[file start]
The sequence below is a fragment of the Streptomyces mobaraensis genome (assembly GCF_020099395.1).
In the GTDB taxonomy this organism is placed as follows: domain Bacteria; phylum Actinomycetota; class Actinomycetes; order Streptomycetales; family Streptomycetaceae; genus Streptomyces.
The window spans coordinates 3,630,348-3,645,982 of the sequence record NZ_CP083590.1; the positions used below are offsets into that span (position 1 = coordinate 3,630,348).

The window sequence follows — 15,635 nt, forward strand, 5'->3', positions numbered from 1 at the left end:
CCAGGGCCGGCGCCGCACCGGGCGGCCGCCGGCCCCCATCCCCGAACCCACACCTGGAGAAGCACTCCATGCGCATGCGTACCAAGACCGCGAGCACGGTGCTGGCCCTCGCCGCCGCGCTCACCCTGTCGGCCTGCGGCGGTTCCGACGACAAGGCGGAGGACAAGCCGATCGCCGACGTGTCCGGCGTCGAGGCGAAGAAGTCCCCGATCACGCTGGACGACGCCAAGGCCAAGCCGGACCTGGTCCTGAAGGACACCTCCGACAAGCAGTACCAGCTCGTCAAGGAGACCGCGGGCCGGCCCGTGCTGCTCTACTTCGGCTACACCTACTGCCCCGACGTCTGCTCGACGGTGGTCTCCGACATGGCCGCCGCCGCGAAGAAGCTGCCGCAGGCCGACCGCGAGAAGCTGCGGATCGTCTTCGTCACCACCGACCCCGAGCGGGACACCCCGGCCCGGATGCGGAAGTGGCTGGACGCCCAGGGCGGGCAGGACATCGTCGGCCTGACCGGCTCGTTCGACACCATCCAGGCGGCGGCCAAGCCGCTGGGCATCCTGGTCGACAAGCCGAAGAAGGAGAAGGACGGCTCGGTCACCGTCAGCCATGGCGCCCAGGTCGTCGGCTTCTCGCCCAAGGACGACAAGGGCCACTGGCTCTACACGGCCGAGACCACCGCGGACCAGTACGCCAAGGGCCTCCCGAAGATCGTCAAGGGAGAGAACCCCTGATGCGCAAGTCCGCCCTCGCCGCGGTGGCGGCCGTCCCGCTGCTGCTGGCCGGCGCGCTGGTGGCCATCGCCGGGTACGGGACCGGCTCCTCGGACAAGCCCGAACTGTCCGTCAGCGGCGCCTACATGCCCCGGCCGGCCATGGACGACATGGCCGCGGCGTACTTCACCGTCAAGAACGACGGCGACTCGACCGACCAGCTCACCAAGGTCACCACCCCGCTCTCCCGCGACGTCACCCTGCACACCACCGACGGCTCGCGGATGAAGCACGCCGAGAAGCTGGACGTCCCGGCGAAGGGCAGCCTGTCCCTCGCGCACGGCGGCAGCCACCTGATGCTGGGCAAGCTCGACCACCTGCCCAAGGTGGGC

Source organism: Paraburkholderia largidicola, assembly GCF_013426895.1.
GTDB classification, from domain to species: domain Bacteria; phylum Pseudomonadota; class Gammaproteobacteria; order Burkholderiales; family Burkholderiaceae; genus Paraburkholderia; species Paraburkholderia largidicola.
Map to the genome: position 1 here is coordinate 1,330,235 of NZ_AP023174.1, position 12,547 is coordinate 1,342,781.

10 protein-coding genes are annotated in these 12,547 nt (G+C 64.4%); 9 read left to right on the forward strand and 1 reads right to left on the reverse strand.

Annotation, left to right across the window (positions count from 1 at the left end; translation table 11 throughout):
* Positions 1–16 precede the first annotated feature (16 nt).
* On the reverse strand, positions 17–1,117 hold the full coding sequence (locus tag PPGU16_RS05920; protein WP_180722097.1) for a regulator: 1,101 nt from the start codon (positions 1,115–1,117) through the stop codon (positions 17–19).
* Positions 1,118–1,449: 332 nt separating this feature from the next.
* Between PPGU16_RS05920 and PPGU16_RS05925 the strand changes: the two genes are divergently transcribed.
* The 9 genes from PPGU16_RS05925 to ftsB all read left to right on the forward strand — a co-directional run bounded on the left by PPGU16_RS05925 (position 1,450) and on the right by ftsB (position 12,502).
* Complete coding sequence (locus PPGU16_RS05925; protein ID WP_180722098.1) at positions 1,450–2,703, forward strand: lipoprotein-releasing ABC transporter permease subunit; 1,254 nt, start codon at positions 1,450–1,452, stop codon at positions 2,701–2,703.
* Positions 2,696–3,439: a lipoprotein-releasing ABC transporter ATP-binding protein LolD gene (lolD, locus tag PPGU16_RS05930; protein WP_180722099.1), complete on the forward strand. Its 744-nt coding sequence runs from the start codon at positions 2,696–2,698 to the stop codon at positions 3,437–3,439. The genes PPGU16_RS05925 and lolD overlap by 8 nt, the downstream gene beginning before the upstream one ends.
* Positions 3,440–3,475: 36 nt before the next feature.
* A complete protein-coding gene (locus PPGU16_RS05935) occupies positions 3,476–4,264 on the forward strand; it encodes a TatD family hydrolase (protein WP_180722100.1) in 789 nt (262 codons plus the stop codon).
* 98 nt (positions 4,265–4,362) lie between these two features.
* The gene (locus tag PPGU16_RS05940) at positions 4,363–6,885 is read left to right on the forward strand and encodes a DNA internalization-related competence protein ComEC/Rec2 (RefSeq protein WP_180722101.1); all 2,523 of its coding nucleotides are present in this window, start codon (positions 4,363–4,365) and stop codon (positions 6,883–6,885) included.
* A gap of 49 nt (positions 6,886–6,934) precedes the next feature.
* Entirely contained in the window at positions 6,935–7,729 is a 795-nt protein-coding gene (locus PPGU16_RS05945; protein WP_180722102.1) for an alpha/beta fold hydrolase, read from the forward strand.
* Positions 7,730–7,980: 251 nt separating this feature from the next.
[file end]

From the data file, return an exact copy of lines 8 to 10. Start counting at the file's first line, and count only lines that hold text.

Map to the genome: position 1 here is coordinate 1,330,235 of NZ_AP023174.1, position 12,547 is coordinate 1,342,781.

10 protein-coding genes are annotated in these 12,547 nt (G+C 64.4%); 9 read left to right on the forward strand and 1 reads right to left on the reverse strand.

Annotation, left to right across the window (positions count from 1 at the left end; translation table 11 throughout):